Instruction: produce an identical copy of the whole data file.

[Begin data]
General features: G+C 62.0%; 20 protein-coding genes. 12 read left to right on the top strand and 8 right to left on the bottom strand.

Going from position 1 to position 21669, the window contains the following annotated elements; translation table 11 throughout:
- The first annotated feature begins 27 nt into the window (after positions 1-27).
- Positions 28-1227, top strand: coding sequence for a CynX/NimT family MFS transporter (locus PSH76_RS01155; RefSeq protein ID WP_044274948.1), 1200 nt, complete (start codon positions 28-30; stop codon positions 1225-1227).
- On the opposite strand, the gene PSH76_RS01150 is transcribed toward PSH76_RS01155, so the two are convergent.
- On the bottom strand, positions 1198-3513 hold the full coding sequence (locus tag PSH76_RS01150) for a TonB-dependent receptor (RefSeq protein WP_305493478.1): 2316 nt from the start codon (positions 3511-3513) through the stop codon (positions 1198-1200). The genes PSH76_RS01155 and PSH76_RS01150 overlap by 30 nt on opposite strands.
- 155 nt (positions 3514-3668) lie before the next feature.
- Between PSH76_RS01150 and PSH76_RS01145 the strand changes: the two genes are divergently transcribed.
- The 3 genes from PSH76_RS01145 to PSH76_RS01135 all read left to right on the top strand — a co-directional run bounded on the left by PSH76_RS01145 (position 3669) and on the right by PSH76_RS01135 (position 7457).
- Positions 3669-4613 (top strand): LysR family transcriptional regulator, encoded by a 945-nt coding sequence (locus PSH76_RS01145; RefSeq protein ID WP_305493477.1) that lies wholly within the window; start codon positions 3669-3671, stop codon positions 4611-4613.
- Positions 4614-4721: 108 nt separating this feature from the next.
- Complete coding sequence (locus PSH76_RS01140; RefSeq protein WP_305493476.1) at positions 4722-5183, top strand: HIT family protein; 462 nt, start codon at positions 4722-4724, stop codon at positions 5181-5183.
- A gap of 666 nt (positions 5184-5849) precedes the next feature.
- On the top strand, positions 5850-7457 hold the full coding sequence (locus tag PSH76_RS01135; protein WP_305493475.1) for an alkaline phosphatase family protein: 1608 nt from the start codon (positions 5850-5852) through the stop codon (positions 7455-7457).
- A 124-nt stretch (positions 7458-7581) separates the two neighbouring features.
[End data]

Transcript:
General features: G+C 62.0%; 20 protein-coding genes. 12 read left to right on the top strand and 8 right to left on the bottom strand.

Going from position 1 to position 21669, the window contains the following annotated elements; translation table 11 throughout:
- The first annotated feature begins 27 nt into the window (after positions 1-27).
- Positions 28-1227, top strand: coding sequence for a CynX/NimT family MFS transporter (locus PSH76_RS01155; RefSeq protein ID WP_044274948.1), 1200 nt, complete (start codon positions 28-30; stop codon positions 1225-1227).
- On the opposite strand, the gene PSH76_RS01150 is transcribed toward PSH76_RS01155, so the two are convergent.
- On the bottom strand, positions 1198-3513 hold the full coding sequence (locus tag PSH76_RS01150) for a TonB-dependent receptor (RefSeq protein WP_305493478.1): 2316 nt from the start codon (positions 3511-3513) through the stop codon (positions 1198-1200). The genes PSH76_RS01155 and PSH76_RS01150 overlap by 30 nt on opposite strands.
- 155 nt (positions 3514-3668) lie before the next feature.
- Between PSH76_RS01150 and PSH76_RS01145 the strand changes: the two genes are divergently transcribed.
- The 3 genes from PSH76_RS01145 to PSH76_RS01135 all read left to right on the top strand — a co-directional run bounded on the left by PSH76_RS01145 (position 3669) and on the right by PSH76_RS01135 (position 7457).
- Positions 3669-4613 (top strand): LysR family transcriptional regulator, encoded by a 945-nt coding sequence (locus PSH76_RS01145; RefSeq protein ID WP_305493477.1) that lies wholly within the window; start codon positions 3669-3671, stop codon positions 4611-4613.
- Positions 4614-4721: 108 nt separating this feature from the next.
- Complete coding sequence (locus PSH76_RS01140; RefSeq protein WP_305493476.1) at positions 4722-5183, top strand: HIT family protein; 462 nt, start codon at positions 4722-4724, stop codon at positions 5181-5183.
- A gap of 666 nt (positions 5184-5849) precedes the next feature.
- On the top strand, positions 5850-7457 hold the full coding sequence (locus tag PSH76_RS01135; protein WP_305493475.1) for an alkaline phosphatase family protein: 1608 nt from the start codon (positions 5850-5852) through the stop codon (positions 7455-7457).
- A 124-nt stretch (positions 7458-7581) separates the two neighbouring features.